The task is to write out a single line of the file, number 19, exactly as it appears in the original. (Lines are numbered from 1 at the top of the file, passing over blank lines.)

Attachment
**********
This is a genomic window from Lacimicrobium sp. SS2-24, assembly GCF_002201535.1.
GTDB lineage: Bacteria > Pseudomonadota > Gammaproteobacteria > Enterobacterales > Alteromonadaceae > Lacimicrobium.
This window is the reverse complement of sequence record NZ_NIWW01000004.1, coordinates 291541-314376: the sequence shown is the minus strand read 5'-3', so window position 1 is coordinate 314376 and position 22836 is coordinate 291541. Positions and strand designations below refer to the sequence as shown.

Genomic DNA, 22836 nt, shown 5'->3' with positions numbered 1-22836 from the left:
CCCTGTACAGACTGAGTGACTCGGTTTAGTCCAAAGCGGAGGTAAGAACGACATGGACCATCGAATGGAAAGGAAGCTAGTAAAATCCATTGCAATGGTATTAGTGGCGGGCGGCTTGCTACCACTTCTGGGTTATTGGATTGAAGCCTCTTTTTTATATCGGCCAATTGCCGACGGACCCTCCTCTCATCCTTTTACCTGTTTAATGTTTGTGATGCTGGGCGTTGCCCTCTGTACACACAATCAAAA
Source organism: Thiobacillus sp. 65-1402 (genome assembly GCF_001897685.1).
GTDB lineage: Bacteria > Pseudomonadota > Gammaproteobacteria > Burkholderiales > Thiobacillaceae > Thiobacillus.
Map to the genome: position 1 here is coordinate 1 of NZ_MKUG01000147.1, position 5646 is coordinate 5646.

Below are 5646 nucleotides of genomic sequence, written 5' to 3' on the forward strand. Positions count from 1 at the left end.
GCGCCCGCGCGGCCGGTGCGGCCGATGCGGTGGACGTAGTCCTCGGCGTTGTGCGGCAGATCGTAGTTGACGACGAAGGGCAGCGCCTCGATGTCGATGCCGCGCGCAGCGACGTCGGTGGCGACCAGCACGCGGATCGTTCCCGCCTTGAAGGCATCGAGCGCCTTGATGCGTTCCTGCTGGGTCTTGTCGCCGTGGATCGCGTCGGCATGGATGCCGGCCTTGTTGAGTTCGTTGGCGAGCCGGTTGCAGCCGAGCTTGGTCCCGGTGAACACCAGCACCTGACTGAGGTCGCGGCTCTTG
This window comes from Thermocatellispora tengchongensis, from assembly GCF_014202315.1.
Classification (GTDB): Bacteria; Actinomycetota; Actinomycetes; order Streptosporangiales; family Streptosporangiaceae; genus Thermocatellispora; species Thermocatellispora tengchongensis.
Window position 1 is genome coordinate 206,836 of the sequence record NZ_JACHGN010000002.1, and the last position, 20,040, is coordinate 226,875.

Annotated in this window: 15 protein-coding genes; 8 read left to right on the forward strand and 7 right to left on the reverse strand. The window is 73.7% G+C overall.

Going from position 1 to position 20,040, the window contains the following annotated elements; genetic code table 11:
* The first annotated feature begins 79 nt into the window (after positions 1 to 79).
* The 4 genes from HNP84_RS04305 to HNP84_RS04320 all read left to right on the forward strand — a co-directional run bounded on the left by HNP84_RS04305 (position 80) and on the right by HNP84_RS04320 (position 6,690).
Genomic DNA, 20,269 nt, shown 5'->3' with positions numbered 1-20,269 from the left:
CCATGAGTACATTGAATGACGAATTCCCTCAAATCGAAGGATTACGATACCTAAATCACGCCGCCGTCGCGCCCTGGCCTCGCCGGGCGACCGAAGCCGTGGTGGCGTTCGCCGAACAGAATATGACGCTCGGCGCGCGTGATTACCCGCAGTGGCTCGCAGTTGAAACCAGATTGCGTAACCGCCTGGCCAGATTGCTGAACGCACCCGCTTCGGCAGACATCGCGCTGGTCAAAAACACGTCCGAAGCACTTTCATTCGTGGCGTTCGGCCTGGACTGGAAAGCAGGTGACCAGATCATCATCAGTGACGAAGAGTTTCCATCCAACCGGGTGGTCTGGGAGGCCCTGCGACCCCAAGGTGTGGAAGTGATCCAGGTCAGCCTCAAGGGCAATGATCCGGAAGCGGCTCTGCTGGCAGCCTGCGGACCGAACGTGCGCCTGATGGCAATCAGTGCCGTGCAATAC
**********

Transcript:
CCATGAGTACATTGAATGACGAATTCCCTCAAATCGAAGGATTACGATACCTAAATCACGCCGCCGTCGCGCCCTGGCCTCGCCGGGCGACCGAAGCCGTGGTGGCGTTCGCCGAACAGAATATGACGCTCGGCGCGCGTGATTACCCGCAGTGGCTCGCAGTTGAAACCAGATTGCGTAACCGCCTGGCCAGATTGCTGAACGCACCCGCTTCGGCAGACATCGCGCTGGTCAAAAACACGTCCGAAGCACTTTCATTCGTGGCGTTCGGCCTGGACTGGAAAGCAGGTGACCAGATCATCATCAGTGACGAAGAGTTTCCATCCAACCGGGTGGTCTGGGAGGCCCTGCGACCCCAAGGTGTGGAAGTGATCCAGGTCAGCCTCAAGGGCAATGATCCGGAAGCGGCTCTGCTGGCAGCCTGCGGACCGAACGTGCGCCTGATGGCAATCAGTGCCGTGCAATAC